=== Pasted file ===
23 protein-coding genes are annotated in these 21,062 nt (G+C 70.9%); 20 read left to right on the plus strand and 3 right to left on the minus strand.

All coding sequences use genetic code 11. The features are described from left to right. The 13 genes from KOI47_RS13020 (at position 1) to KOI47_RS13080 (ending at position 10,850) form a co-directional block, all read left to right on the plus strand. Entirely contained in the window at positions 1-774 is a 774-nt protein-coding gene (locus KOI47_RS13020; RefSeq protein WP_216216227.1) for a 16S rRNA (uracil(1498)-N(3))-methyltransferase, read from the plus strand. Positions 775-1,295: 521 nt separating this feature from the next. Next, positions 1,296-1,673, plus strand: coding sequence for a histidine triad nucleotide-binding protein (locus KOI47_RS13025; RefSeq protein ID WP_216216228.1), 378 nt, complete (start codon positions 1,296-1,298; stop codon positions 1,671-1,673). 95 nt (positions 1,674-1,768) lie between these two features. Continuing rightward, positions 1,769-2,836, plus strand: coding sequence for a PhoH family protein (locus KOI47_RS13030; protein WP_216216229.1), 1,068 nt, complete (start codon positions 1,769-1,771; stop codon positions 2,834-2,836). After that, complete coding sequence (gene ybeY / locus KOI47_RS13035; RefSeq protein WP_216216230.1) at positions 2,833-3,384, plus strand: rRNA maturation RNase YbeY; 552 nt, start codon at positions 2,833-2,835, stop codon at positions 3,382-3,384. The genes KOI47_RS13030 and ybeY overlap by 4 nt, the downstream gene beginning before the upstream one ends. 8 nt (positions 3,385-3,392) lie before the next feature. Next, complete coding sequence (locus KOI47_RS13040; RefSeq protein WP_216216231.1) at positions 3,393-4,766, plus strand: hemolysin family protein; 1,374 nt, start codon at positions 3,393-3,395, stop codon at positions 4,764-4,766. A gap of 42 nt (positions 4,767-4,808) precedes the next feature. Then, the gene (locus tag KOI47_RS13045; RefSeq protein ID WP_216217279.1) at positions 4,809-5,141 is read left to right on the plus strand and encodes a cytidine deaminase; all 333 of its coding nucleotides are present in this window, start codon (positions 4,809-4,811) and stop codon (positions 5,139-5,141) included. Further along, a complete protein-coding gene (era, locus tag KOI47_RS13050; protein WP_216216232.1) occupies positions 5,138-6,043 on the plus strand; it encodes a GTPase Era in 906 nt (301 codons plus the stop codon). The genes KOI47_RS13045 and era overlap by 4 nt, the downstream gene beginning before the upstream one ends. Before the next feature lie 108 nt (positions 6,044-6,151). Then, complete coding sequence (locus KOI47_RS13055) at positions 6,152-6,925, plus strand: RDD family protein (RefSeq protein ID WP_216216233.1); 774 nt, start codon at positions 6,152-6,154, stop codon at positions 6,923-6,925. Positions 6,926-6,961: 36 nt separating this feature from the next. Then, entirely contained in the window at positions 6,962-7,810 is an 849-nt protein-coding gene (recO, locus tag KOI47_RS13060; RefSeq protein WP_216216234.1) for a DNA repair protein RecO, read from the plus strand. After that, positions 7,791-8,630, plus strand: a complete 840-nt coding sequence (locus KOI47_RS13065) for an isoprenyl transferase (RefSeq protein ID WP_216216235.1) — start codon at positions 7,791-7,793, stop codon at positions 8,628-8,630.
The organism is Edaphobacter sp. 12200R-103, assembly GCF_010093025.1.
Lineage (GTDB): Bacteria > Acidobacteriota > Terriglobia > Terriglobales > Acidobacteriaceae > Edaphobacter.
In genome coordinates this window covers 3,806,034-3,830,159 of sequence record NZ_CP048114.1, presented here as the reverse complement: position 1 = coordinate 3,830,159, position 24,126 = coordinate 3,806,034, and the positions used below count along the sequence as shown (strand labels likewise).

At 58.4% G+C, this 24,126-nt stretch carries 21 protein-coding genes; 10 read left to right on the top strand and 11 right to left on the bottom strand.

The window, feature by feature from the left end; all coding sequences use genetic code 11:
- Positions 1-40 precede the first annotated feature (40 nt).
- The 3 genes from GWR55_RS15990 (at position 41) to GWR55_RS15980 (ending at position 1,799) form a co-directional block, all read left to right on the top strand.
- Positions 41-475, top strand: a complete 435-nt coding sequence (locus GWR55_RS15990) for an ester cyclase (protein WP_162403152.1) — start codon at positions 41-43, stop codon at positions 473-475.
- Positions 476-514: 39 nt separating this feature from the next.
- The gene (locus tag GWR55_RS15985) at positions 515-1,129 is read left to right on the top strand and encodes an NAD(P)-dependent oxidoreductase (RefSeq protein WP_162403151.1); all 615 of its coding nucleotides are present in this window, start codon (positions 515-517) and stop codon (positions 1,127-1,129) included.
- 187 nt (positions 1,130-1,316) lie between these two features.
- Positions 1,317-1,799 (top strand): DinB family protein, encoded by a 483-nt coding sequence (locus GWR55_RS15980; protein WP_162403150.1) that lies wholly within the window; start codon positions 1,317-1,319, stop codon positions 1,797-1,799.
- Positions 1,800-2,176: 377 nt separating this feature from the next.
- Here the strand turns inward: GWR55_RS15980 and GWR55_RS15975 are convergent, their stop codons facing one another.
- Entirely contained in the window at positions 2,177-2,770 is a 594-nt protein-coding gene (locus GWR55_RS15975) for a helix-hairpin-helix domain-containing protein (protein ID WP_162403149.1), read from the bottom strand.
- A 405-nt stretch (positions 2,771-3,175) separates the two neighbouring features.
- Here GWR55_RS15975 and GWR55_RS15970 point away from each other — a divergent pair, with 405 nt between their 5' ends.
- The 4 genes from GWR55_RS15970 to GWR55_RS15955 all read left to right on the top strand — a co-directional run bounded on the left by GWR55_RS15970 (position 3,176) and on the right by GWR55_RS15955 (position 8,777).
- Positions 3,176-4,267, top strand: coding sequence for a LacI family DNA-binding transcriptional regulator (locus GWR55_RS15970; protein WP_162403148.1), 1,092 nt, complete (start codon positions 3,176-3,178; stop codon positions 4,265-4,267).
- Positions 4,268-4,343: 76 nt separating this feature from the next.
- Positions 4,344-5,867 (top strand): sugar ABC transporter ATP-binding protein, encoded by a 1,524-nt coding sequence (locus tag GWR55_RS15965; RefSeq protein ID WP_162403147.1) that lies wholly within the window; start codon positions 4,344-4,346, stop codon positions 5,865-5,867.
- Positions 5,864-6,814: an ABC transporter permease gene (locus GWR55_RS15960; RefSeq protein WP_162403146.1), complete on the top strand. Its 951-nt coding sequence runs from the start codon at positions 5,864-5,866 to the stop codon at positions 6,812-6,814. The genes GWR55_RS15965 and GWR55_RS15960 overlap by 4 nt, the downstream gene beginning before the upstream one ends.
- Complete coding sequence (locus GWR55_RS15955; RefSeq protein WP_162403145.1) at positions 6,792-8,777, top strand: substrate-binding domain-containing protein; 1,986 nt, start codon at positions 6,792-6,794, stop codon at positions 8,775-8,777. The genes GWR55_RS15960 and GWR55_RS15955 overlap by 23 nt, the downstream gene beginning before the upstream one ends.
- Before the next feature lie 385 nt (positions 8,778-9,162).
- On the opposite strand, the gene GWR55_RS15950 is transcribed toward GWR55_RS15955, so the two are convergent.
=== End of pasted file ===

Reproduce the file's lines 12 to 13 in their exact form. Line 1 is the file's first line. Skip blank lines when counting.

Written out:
- The gene (locus tag GWR55_RS15985) at positions 515-1,129 is read left to right on the top strand and encodes an NAD(P)-dependent oxidoreductase (RefSeq protein WP_162403151.1); all 615 of its coding nucleotides are present in this window, start codon (positions 515-517) and stop codon (positions 1,127-1,129) included.
- 187 nt (positions 1,130-1,316) lie between these two features.